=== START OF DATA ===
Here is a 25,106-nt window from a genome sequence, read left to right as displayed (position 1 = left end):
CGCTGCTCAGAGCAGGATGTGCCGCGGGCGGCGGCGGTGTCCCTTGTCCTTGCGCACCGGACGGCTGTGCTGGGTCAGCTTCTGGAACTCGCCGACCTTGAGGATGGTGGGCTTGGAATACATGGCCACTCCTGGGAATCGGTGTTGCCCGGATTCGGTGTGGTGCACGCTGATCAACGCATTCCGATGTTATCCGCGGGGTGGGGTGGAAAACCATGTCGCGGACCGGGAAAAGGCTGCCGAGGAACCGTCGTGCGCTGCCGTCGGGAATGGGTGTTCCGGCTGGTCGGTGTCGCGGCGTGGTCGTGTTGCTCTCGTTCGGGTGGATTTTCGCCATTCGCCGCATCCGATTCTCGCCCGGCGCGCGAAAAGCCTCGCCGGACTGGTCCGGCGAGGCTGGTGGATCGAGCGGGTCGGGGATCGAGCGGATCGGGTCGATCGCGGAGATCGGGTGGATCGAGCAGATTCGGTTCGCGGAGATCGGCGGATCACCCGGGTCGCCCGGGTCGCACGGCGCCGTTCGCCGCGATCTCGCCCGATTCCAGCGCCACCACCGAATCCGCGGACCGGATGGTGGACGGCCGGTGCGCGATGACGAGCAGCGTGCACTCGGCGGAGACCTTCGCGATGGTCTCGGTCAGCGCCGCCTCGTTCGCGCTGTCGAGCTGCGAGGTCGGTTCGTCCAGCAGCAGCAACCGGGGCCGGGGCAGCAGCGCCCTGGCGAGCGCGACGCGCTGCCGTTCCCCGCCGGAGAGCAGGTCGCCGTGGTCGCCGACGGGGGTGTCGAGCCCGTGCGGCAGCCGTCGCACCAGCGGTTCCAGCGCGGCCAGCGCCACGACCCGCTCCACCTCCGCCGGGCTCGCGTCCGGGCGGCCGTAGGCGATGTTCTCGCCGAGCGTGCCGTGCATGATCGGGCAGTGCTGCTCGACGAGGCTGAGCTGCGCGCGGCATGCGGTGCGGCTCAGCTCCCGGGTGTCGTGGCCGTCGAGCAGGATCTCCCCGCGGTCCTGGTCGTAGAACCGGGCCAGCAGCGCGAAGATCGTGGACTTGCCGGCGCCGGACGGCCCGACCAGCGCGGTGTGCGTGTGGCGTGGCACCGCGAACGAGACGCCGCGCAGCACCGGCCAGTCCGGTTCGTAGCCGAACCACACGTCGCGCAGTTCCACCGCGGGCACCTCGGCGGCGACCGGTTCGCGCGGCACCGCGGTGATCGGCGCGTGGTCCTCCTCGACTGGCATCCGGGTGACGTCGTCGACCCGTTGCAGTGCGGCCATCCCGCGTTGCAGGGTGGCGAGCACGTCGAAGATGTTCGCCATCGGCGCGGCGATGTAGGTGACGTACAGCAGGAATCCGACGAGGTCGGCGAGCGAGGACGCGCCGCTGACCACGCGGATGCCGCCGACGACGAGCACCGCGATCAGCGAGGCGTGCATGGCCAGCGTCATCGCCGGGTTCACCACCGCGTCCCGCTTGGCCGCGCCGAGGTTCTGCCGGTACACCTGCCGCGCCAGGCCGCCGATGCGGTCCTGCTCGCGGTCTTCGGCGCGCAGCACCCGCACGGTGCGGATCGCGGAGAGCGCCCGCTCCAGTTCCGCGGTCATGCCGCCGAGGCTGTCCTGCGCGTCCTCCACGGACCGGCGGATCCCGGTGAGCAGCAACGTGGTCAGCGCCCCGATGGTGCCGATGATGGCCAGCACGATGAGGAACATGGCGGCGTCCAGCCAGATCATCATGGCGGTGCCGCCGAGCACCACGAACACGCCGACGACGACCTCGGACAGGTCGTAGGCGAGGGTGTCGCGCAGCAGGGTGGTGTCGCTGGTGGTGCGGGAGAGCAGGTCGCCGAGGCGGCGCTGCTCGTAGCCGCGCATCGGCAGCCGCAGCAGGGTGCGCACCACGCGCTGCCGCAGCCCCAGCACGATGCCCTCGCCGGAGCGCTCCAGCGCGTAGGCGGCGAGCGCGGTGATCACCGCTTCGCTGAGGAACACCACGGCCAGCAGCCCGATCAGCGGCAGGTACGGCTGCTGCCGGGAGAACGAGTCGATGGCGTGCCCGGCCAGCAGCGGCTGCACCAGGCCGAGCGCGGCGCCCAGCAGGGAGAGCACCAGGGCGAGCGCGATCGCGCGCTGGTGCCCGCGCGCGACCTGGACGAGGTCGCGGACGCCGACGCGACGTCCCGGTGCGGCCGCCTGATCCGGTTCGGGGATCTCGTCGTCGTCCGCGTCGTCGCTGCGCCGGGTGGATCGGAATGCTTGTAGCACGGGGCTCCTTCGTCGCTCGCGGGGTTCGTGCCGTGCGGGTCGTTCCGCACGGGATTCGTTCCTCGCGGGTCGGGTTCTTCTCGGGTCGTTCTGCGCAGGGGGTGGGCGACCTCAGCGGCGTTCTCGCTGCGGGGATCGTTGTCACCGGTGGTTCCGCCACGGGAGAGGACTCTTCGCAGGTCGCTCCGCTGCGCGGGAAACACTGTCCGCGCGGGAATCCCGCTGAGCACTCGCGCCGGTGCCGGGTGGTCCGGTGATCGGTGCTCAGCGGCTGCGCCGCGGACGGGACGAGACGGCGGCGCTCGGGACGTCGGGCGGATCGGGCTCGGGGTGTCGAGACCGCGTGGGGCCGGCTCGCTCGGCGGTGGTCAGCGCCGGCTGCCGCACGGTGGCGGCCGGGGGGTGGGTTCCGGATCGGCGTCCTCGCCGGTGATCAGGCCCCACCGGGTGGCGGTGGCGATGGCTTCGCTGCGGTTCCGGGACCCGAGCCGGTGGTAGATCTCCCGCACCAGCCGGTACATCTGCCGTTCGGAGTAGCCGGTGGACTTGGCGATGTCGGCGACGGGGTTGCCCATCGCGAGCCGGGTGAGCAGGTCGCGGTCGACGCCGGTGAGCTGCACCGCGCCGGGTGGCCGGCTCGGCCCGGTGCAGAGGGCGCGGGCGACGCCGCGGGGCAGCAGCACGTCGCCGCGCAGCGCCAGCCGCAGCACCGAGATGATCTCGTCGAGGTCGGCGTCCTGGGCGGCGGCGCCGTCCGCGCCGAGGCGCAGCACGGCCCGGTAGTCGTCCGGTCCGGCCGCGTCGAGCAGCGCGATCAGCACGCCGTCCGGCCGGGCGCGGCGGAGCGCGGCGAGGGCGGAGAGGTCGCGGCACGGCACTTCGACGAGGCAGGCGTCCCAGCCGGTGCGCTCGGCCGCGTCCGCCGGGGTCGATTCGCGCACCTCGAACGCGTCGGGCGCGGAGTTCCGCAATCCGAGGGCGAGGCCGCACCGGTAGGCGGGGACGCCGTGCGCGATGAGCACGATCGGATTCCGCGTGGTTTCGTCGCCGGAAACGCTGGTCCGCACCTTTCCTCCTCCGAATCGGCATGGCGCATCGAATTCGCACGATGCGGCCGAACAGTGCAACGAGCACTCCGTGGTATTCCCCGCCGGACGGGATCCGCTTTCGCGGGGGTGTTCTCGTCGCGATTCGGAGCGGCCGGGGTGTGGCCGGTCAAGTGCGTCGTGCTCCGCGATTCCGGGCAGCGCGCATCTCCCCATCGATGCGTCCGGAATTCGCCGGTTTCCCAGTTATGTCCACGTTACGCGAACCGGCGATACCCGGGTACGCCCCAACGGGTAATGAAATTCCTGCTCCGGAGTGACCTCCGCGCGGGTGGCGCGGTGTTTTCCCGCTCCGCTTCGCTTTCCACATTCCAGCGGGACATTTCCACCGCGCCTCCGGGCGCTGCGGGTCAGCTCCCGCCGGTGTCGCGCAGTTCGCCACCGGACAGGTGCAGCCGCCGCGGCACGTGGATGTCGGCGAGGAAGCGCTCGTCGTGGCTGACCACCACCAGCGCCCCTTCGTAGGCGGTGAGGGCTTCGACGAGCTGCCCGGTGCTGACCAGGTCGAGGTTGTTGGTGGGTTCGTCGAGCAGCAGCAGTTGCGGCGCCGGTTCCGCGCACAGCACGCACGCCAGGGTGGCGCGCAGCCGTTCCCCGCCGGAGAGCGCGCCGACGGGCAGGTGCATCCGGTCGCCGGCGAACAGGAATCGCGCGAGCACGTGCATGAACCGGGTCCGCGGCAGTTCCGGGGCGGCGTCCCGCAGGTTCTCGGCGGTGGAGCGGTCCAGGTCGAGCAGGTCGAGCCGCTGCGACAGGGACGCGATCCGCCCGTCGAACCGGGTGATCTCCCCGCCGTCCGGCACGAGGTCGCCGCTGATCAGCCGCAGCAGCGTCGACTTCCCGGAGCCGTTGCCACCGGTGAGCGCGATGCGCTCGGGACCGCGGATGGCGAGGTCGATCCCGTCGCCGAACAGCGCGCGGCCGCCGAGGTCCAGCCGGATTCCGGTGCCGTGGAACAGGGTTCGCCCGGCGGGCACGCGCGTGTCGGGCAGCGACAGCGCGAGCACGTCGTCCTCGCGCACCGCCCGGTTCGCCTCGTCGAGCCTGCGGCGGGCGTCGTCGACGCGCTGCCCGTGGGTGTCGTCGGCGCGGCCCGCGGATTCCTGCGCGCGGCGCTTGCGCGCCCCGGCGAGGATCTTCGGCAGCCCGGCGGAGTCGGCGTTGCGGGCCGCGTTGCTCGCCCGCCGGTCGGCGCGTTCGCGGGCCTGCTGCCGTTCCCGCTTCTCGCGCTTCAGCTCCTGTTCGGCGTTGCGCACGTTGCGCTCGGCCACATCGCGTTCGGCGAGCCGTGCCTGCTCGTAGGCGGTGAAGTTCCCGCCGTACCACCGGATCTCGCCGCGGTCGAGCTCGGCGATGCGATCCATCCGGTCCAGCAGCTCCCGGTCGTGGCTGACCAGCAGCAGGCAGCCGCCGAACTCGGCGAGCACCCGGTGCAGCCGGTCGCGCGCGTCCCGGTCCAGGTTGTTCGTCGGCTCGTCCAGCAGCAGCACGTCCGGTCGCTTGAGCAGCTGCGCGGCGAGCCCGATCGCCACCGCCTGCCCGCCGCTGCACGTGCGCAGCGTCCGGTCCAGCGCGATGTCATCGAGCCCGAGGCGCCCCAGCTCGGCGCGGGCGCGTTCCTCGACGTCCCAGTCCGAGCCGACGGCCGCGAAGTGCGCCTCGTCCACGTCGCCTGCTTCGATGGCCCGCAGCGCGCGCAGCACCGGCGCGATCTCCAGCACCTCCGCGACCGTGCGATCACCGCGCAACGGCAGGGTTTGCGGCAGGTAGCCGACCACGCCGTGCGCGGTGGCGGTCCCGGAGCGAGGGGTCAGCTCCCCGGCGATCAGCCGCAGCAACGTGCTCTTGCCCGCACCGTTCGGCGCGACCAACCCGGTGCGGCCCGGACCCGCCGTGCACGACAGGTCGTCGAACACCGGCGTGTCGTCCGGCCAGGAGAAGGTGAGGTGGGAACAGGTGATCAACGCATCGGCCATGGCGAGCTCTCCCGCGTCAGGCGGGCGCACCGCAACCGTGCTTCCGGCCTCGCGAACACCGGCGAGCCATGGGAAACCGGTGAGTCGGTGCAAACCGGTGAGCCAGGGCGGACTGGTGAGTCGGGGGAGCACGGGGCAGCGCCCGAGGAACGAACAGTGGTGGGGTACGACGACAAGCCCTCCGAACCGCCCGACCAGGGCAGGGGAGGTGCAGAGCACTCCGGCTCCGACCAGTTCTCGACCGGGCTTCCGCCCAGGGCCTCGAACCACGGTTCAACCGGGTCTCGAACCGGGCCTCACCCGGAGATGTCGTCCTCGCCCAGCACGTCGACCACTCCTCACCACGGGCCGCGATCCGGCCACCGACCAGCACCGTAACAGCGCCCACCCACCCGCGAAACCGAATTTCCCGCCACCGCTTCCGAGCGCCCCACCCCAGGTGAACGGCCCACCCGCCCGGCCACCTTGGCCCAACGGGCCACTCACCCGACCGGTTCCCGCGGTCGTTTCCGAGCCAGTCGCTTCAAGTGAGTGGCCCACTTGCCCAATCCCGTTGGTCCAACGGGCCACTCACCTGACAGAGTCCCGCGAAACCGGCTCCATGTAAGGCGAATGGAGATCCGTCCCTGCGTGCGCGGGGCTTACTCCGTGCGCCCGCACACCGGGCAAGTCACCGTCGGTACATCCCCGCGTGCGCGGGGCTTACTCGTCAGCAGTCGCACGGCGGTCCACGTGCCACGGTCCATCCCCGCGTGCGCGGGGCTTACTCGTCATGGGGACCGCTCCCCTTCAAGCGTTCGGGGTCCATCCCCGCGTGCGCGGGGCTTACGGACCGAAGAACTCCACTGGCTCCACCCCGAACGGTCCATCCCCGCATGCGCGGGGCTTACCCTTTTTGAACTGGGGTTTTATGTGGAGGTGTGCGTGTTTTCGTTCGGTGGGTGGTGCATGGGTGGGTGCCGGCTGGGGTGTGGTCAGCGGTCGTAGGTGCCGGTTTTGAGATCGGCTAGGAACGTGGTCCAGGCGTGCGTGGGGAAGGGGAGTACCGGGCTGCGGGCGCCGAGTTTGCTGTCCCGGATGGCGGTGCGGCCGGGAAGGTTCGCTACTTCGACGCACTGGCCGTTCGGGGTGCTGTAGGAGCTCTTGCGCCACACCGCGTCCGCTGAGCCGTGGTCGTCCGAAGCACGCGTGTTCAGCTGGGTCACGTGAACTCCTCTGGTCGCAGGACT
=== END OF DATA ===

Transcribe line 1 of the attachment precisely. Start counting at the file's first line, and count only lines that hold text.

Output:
Here is a 25,106-nt window from a genome sequence, read left to right as displayed (position 1 = left end):